As they continued, the cave grew dimmer and dimmer, but in the little light they had, the party could see that the walls had opened out somewhat more, and Ulgoth no longer had to stoop to avoid the ceiling. There was a decidedly musty smell to the air, and the floor and walls were smooth and grew more perfectly shaped with every step, though they bore neither tool marks nor natural stone formations.

After a minute or two, Talina half turned and said, "I think it is no accident we found this place, and this tunnel was not made by natural means." She did not slow her pace, however, and soon the darkness around them was complete. Talina walked more and more slowly until the group was just inching along, feeling their way forward like worms in the darkness. They continued that way for what seemed like hours, the rustle of their movement loud in their ears, their footfalls echoing from the polished walls.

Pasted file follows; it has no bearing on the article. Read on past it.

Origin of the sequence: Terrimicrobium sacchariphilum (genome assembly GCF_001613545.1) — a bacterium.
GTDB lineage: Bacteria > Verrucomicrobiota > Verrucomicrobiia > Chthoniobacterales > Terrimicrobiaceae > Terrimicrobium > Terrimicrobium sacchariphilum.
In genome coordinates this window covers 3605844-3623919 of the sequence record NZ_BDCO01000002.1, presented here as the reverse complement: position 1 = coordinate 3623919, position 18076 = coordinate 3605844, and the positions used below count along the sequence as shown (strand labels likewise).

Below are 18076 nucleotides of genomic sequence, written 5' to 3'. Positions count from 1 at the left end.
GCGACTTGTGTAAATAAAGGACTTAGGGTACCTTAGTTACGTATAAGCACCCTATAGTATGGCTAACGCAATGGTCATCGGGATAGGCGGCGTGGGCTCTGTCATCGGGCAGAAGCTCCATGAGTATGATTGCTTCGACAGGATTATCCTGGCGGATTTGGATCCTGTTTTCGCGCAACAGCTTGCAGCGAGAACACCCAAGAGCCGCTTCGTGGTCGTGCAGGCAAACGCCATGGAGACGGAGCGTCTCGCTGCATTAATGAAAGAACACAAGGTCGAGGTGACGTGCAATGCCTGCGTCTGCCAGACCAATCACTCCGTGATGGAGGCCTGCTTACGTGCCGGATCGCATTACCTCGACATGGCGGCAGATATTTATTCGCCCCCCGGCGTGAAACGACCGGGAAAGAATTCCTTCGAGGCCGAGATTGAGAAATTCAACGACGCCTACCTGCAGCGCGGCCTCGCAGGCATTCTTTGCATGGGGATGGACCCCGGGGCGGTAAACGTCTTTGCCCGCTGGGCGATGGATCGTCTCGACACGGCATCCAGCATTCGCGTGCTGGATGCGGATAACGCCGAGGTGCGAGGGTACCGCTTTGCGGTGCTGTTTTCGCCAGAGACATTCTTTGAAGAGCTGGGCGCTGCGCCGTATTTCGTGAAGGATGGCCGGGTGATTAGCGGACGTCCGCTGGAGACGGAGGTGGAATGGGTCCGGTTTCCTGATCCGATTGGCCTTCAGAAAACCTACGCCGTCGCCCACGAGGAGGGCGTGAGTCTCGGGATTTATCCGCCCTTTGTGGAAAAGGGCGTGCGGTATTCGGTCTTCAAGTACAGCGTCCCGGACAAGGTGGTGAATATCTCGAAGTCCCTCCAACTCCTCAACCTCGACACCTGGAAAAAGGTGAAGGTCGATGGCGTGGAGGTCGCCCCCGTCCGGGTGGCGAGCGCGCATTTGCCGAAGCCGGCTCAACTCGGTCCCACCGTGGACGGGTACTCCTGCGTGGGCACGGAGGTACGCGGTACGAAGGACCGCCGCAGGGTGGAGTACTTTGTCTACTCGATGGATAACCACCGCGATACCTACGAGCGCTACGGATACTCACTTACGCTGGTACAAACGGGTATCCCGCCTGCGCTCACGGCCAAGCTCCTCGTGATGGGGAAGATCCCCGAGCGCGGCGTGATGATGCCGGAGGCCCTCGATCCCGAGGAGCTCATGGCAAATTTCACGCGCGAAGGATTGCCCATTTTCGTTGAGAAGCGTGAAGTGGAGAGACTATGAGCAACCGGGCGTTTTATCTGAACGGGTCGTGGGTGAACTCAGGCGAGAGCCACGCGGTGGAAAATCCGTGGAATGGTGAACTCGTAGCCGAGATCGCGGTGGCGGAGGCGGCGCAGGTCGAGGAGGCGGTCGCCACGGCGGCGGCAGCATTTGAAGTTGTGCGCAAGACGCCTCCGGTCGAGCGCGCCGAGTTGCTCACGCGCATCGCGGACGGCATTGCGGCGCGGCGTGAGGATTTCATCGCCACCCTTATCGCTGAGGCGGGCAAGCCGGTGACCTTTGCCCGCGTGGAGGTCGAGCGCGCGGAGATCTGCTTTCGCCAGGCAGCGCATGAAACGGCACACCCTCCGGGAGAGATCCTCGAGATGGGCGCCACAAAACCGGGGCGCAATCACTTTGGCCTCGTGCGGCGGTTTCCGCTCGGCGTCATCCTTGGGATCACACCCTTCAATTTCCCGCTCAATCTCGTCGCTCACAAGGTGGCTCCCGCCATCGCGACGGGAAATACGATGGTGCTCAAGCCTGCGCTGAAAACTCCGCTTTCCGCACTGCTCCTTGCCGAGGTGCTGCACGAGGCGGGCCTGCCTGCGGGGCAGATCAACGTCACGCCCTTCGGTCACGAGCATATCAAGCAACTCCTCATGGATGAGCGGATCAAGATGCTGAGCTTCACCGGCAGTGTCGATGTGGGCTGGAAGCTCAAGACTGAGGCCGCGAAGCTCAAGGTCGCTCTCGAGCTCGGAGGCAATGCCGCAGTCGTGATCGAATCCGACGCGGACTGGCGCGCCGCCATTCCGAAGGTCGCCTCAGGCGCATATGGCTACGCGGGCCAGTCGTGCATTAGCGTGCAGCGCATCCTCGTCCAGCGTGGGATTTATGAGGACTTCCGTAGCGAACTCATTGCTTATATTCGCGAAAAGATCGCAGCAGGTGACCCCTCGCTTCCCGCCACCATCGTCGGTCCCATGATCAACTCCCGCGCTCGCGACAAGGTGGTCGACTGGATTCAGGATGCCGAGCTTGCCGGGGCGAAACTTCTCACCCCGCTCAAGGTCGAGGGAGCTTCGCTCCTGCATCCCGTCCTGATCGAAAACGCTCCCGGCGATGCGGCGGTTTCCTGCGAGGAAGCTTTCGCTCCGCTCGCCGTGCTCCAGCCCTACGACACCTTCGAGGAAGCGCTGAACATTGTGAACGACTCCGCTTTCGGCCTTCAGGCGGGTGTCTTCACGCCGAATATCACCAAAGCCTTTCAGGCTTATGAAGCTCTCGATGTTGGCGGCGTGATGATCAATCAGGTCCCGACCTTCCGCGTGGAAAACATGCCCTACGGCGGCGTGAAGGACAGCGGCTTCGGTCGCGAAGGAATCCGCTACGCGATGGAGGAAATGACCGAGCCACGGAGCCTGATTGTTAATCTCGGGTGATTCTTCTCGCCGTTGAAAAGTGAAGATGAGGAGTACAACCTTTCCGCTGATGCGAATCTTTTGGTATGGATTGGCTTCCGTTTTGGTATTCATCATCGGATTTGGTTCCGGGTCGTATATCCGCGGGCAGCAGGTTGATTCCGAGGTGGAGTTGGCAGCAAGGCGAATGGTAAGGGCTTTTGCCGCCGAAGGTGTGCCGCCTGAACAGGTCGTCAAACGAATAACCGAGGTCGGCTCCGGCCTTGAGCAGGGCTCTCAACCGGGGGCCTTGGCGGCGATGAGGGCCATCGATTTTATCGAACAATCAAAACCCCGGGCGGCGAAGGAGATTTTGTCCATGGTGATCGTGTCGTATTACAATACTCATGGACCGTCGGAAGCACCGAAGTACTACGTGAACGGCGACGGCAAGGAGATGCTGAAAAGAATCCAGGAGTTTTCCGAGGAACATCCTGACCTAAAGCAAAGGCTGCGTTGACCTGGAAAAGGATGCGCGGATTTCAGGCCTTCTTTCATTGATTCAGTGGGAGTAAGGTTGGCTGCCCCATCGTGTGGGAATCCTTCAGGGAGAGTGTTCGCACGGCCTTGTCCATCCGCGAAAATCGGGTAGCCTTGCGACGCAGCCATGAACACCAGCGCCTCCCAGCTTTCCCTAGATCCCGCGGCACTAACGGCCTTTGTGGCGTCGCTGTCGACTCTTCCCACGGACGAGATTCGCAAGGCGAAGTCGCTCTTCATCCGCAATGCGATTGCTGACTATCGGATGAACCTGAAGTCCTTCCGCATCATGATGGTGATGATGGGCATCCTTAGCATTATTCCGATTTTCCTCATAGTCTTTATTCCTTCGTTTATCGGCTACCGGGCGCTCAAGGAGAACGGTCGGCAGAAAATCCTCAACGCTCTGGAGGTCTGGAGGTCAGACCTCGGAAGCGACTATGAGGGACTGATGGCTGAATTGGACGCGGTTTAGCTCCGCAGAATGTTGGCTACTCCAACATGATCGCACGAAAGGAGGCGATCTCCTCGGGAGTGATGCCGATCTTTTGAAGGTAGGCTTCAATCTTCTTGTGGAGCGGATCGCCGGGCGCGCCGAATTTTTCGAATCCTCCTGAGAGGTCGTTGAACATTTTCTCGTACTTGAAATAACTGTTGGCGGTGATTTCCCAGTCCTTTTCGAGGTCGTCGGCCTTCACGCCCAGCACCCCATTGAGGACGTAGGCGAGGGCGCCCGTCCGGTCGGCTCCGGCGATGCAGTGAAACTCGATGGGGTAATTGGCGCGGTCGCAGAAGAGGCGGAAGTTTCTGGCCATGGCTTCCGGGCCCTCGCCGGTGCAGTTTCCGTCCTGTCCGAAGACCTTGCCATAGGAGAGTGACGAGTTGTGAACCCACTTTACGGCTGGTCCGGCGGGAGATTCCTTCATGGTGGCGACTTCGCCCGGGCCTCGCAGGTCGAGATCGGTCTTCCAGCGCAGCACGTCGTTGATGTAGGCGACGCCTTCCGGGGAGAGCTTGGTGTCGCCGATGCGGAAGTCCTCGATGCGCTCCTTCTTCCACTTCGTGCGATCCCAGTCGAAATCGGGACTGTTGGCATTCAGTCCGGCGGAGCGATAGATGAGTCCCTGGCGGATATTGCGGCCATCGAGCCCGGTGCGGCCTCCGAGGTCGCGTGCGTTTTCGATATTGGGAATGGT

From behind, Bretran was grumbling quietly, monotonously, his epithets punctuated by the thump... thump... thump of Ulgoth's staff, when a light appeared in the middle of the group, half-blinding them all. Bretran's sword came out, and Talina whipped around; but the light dimmed to a bearable level so they could see a tiny ball of blue flame hovering over Cyrith's hand. She looked at their startled expressions and blinked in surprise.

"Sorry. There's a ley line down there." She pointed at the floor. "I just felt it. It must be coming to the surface."